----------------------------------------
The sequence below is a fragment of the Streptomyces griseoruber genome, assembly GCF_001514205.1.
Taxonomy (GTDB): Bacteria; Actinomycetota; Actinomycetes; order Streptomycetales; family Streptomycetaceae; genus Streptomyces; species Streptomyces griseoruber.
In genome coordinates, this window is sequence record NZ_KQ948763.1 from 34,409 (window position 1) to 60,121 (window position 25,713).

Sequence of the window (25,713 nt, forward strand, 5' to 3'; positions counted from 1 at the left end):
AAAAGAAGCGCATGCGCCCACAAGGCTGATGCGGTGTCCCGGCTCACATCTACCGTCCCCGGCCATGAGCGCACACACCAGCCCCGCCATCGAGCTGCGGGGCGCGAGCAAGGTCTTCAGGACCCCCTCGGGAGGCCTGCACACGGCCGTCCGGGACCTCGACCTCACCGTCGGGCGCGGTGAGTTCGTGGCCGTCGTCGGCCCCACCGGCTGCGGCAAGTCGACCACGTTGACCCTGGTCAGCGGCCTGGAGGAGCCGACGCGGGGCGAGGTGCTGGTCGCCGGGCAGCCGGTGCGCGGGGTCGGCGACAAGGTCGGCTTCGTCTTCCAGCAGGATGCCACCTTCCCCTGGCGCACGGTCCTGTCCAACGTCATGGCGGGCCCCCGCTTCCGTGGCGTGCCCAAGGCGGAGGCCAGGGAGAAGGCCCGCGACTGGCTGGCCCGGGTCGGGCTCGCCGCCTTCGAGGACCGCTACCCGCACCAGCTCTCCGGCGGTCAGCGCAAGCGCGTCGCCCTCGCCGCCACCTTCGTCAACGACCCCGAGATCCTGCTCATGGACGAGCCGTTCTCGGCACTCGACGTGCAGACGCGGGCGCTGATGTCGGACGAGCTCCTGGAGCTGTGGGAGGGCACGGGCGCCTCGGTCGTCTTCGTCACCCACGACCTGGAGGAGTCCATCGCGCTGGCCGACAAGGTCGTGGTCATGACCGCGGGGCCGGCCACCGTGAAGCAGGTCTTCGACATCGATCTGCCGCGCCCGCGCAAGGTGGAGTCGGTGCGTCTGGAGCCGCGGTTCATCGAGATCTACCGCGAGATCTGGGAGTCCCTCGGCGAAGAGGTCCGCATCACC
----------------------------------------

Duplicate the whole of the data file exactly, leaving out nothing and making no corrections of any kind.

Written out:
The sequence below is a fragment of the Streptomyces griseoruber genome, assembly GCF_001514205.1.
Taxonomy (GTDB): Bacteria; Actinomycetota; Actinomycetes; order Streptomycetales; family Streptomycetaceae; genus Streptomyces; species Streptomyces griseoruber.
In genome coordinates, this window is sequence record NZ_KQ948763.1 from 34,409 (window position 1) to 60,121 (window position 25,713).

Sequence of the window (25,713 nt, forward strand, 5' to 3'; positions counted from 1 at the left end):
AAAAGAAGCGCATGCGCCCACAAGGCTGATGCGGTGTCCCGGCTCACATCTACCGTCCCCGGCCATGAGCGCACACACCAGCCCCGCCATCGAGCTGCGGGGCGCGAGCAAGGTCTTCAGGACCCCCTCGGGAGGCCTGCACACGGCCGTCCGGGACCTCGACCTCACCGTCGGGCGCGGTGAGTTCGTGGCCGTCGTCGGCCCCACCGGCTGCGGCAAGTCGACCACGTTGACCCTGGTCAGCGGCCTGGAGGAGCCGACGCGGGGCGAGGTGCTGGTCGCCGGGCAGCCGGTGCGCGGGGTCGGCGACAAGGTCGGCTTCGTCTTCCAGCAGGATGCCACCTTCCCCTGGCGCACGGTCCTGTCCAACGTCATGGCGGGCCCCCGCTTCCGTGGCGTGCCCAAGGCGGAGGCCAGGGAGAAGGCCCGCGACTGGCTGGCCCGGGTCGGGCTCGCCGCCTTCGAGGACCGCTACCCGCACCAGCTCTCCGGCGGTCAGCGCAAGCGCGTCGCCCTCGCCGCCACCTTCGTCAACGACCCCGAGATCCTGCTCATGGACGAGCCGTTCTCGGCACTCGACGTGCAGACGCGGGCGCTGATGTCGGACGAGCTCCTGGAGCTGTGGGAGGGCACGGGCGCCTCGGTCGTCTTCGTCACCCACGACCTGGAGGAGTCCATCGCGCTGGCCGACAAGGTCGTGGTCATGACCGCGGGGCCGGCCACCGTGAAGCAGGTCTTCGACATCGATCTGCCGCGCCCGCGCAAGGTGGAGTCGGTGCGTCTGGAGCCGCGGTTCATCGAGATCTACCGCGAGATCTGGGAGTCCCTCGGCGAAGAGGTCCGCATCACC